"The produce of land increases, caeteris paribus, in a diminishing ratio to the increase in the labor employed."3

Advancing Technology

Several points are to be noticed about this formulation. It discards the unrealistic 1-2-3 "arithmeti­cal" rate of increase of subsistence postulated by Malthus for a more generalized and accurate state­ment. And it includes the indispen­sable qualification that I have ital­icized. The law of diminishing returns applies only to a given state of technical knowledge. Mill con­stantly emphasized this: "There is another agency in habitual antago­nism to the law of diminishing return from land"; this is "no other than the progress of civilization," especially "the progress of agricul­tural knowledge, skill, and inven­tion."

It is because Malthus overlooked this vital qualification that "Mal­thusianism" fell into disrepute about half a century after his book appeared and then remained so for a full century. For he was writing practically at the beginning of the Industrial Revolution. During that Revolution (about 1760 to 1830) there was an unprecedented in­crease in the British population and at the same time an unprece­dented increase in per capita pro­duction. Both of these increases were made possible by the rela­tively sudden introduction of new productive inventions and tech­niques. As Malthus’s statement had utterly failed to allow for this, the law of diminishing returns was thought to have been proved untenable. Fears of excessive popu­lation growth were dismissed as groundless.

It should be pointed out here parenthetically that the law of diminishing returns as applied to land is now seen to be only a spe­cial case of a much wider principle governing both increasing and de­creasing returns. Decreasing re­turns do not apply solely to agri­culture and mining, as the mid-nineteenth century economists thought, nor increasing returns specifically to manufacturing. In its modern form, the law of re­turns simply points out that there is an optimum ratio in which, in any given state of technique, two or more complementary factors of production can be employed for maximum output; and that when we deviate from this optimal combination by, say, increasing the quantity of one factor without in­creasing the quantity of the others, we may indeed get an increase in production, but it will be less than proportionate. The law can be most satisfactorily stated in algebraic form.4 But the old law of dimin­ishing returns from land, properly qualified, remains valid as a spe­cial case.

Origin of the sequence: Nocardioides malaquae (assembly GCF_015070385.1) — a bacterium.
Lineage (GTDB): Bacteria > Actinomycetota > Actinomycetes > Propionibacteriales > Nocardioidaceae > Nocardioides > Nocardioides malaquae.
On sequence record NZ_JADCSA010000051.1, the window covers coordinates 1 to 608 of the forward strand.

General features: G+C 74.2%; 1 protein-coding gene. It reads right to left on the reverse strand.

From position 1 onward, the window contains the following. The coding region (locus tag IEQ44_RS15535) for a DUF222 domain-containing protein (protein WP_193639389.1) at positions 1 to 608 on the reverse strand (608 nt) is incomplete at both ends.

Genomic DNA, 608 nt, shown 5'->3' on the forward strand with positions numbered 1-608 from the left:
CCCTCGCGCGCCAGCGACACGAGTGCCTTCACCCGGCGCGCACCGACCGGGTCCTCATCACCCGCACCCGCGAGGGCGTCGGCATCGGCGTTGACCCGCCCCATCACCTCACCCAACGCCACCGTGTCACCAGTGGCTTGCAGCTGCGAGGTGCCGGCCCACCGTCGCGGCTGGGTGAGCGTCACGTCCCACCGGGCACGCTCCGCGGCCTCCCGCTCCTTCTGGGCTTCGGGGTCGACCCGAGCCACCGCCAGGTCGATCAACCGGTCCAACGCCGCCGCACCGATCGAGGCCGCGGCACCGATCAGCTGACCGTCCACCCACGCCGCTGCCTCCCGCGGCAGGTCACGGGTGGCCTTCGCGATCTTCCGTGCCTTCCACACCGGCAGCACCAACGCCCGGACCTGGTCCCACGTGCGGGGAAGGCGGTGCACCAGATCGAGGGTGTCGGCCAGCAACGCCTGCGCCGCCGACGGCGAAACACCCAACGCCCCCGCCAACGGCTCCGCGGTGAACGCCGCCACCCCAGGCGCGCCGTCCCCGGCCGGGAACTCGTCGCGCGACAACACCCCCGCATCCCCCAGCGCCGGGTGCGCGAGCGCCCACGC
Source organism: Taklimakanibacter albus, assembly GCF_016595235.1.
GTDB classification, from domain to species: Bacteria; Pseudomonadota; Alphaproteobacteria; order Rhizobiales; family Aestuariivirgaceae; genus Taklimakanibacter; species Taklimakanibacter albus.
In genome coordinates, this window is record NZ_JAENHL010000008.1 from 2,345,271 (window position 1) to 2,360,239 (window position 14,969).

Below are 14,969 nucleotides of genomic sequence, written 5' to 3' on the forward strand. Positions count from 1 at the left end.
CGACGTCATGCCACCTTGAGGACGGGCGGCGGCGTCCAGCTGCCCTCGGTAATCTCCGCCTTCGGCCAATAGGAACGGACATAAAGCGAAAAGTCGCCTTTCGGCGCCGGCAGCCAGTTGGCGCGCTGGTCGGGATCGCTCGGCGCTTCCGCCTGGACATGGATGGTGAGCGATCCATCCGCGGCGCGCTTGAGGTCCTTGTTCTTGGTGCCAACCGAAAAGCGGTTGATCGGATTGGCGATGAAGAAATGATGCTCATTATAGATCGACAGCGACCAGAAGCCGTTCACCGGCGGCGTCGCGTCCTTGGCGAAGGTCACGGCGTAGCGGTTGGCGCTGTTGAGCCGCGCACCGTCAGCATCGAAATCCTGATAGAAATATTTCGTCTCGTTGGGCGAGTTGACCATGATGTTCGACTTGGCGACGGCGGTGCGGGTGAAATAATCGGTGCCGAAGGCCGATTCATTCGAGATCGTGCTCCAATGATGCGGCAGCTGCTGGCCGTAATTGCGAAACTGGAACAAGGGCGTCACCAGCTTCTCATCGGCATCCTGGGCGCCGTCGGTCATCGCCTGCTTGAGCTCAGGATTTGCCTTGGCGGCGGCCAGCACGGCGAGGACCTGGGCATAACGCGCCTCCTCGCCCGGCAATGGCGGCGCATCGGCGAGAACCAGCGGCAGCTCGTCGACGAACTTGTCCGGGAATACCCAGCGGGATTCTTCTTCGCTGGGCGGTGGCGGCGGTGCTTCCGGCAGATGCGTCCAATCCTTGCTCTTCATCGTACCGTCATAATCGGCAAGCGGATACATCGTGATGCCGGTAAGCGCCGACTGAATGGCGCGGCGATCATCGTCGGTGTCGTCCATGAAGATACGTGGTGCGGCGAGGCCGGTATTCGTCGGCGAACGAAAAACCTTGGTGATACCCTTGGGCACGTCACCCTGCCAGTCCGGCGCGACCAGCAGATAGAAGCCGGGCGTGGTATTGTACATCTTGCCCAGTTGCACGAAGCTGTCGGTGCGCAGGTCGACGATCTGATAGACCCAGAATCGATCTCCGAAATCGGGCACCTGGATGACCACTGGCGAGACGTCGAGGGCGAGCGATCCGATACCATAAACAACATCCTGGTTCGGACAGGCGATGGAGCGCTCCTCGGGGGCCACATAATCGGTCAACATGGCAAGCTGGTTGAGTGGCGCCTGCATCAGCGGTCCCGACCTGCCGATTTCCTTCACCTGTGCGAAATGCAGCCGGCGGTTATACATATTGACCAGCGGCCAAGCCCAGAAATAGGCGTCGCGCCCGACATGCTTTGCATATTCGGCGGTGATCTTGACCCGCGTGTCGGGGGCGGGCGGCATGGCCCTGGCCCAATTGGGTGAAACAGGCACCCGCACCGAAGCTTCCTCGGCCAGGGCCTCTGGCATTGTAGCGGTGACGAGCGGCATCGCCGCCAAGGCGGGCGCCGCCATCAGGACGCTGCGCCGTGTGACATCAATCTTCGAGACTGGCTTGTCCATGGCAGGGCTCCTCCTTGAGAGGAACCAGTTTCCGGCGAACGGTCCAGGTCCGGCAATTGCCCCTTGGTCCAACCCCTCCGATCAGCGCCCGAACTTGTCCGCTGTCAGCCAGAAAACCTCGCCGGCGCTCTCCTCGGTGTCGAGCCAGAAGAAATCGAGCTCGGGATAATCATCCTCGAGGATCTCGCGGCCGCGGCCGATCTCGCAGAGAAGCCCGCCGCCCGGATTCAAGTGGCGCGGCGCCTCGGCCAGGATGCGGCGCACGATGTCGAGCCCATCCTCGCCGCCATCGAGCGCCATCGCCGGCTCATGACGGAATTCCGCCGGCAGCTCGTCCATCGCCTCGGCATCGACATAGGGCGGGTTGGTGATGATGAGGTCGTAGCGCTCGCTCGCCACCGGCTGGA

To resume: Malthus was right in postulating a tendency for popu­lation, if unchecked, to increase at a "geometrical" rate. He was right in postulating a law of diminishing returns from land. But he was wrong in refusing (in his first edition) to recognize the possi­bilities of voluntary population re­straint. He failed to foresee the possibilities of contraception by mechanical and chemical means. He was wrong, again, when he formulated his law of diminishing returns, in failing to recognize the enormous potentialities of techni­cal progress.